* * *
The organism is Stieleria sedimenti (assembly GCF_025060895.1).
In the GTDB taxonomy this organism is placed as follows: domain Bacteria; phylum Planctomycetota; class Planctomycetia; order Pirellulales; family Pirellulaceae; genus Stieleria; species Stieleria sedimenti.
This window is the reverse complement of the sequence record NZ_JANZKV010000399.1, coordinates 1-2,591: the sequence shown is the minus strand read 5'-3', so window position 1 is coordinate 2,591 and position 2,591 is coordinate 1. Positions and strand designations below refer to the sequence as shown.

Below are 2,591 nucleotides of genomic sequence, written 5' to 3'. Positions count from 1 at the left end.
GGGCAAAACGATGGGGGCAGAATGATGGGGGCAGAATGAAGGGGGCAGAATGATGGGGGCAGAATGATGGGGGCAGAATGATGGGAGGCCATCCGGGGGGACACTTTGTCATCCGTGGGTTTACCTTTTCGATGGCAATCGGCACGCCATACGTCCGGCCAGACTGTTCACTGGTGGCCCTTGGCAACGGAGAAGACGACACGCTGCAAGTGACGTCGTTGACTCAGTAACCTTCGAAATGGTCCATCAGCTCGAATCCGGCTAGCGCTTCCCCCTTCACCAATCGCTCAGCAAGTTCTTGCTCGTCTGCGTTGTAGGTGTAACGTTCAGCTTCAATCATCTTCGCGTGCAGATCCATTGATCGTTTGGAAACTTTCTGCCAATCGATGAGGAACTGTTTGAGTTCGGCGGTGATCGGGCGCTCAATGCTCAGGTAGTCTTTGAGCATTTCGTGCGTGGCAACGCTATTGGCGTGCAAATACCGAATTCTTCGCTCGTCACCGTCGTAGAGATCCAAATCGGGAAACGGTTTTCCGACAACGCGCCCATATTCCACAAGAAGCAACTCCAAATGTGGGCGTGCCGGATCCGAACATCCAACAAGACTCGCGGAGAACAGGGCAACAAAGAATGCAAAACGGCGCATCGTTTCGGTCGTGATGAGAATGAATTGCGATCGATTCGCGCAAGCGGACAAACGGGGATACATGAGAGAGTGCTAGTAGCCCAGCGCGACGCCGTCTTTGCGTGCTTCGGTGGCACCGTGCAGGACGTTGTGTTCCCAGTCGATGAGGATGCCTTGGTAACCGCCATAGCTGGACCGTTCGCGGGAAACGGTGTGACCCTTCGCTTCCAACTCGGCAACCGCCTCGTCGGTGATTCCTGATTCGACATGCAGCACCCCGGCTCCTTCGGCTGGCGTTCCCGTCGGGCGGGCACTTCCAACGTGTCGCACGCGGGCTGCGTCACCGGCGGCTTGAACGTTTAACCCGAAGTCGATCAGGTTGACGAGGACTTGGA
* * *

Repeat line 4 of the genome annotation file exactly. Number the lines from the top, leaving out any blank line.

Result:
Below are 2,591 nucleotides of genomic sequence, written 5' to 3'. Positions count from 1 at the left end.